Besides, he said, other elements of hate speech include statements that, when considered, were not helpful in their social and historical contexts.
A visiting South Africa-based American journalist and photographer, Linda Hervieux, who was also on the panel, presented a global perspective to the discussion.
Other members of the panel included the Director-General, National Broadcasting Commission, Is’haq Kawu, and a former Executive Director, Africa independent television (AIT), Imoni Amarere.
Ms Hervieux, who gave the American perspective on the topic, said hate speech, as defined by American journalism think tank, the Newseum Institute, was a “speech that tags a person or group on the basis of attributes such as race, religion, ethnic or national origin, sexual orientation, disability or gender.”
Drawing a thin line between hate speech and free speech, Ms Hervieux who wrote at various times for the New York Times, the International Herald Tribune, the New York Daily News, and the Daily Beast, said anti-hate speech laws in U.S. were linked to regulations under the First Amendment of the Constitution.
Describing hate speech regulation as “tricky”, particularly in the current era of the internet and fake news, she said often laws targeting hate speech or fake news could be used as instruments for muzzling the press.
Although she said such laws do not necessarily diminish the freedom of the press, Ms Hervieux said they constituted “a slippery slope requiring tremendous vigilance by citizens to ensure they do not become tools of oppression (by government).”
Citing various experiences in U.S., UK, France, Germany and South Africa, Ms Hervieux said questions by journalists criticising anti-hate speech laws often centred on the definition of hate speech and how they are enforced.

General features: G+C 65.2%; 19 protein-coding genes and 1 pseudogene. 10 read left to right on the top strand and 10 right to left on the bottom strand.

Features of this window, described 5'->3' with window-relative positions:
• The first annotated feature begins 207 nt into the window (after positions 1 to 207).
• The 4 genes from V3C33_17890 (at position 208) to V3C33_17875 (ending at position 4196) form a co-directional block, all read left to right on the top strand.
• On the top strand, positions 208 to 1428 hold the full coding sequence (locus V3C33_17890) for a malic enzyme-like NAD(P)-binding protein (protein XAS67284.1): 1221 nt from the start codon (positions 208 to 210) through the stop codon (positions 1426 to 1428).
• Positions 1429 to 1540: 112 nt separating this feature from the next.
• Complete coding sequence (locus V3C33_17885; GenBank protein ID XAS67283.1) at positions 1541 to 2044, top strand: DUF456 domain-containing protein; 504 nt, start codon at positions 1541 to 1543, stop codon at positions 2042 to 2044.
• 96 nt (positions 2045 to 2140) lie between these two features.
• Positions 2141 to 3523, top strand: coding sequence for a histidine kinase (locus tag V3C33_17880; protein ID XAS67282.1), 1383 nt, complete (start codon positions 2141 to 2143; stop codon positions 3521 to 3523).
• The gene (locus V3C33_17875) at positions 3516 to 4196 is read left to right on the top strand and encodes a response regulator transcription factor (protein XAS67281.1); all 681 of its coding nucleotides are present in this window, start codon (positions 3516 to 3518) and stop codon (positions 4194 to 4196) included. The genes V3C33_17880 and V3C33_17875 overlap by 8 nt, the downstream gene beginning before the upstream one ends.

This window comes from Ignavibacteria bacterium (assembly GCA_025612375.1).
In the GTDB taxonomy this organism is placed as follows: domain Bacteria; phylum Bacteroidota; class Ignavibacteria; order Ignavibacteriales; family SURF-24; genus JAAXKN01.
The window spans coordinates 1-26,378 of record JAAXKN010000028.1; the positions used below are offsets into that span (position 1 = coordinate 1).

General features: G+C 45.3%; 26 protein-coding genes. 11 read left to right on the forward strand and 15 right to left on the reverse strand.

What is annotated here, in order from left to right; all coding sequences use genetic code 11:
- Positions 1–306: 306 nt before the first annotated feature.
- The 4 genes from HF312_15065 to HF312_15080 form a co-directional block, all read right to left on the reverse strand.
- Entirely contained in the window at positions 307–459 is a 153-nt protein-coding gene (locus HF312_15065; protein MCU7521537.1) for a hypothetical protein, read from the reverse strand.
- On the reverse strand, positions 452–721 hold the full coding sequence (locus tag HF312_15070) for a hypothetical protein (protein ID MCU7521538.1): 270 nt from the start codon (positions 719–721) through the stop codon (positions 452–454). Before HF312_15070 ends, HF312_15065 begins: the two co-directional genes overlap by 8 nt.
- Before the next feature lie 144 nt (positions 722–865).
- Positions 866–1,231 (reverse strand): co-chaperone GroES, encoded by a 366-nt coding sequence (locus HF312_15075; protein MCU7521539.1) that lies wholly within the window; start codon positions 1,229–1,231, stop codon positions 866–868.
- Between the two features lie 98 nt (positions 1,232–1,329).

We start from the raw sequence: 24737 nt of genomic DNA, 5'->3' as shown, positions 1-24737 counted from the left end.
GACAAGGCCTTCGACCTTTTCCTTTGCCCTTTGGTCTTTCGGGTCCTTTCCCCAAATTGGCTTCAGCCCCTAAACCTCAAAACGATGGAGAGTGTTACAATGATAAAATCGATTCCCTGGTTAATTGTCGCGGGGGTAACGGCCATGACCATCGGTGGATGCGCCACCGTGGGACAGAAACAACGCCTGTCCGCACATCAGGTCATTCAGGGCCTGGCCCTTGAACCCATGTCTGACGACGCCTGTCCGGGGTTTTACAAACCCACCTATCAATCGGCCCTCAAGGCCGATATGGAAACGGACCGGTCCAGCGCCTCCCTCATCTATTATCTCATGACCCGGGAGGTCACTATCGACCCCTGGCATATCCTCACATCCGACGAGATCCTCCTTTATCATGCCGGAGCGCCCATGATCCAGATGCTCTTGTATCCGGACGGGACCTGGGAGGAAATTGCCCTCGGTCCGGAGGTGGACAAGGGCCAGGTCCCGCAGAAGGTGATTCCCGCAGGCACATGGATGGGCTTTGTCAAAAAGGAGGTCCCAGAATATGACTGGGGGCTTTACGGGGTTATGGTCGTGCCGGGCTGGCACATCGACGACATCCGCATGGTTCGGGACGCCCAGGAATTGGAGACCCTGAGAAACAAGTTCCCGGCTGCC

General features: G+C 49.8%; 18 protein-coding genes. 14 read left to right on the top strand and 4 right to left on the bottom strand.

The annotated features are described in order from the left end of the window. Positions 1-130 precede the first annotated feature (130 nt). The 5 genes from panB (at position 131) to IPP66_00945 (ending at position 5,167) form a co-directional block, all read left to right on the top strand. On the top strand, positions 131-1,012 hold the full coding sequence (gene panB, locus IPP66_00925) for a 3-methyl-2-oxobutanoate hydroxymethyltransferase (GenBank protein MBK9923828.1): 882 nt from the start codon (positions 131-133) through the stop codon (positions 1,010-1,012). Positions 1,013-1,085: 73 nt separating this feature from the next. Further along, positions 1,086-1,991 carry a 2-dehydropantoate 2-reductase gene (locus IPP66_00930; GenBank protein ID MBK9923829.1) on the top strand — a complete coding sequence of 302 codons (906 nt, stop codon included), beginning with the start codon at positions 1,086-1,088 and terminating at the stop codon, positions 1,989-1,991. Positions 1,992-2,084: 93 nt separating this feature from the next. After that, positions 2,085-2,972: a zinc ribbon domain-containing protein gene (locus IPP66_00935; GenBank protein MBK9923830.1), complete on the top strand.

“How sound are the institutions or public officials who enforce restrictions against hate speech? Or how honest are the officials? Or what their interests are? Is there a hidden agenda behind those efforts? Is the effort aimed at protecting people or silencing critics of government? she said.
Apart from the latest World Press Freedom index showing Nigeria in the red tier as one of the places the practice of journalism is difficult, Ms Hervieux said ‘Reporters Without Borders’ organisation also noted recently that although Nigeria has a very vibrant media, there were reasons for concerns.
To check hate speech, she said “we need to encourage more speeches from many different voices by educating citizens about the value of free speech, rather than enforced silence.”
She said the media has an important role to play in spotlighting violence and speech that targets victims by race, ethnicity, gender, sexual orientation and religion, status, identity.
The anti-hate speech bill is set for Second Reading and public hearing at the parliament. It has been criticised by activists and journalists as a tool to gag free speech undermine the media.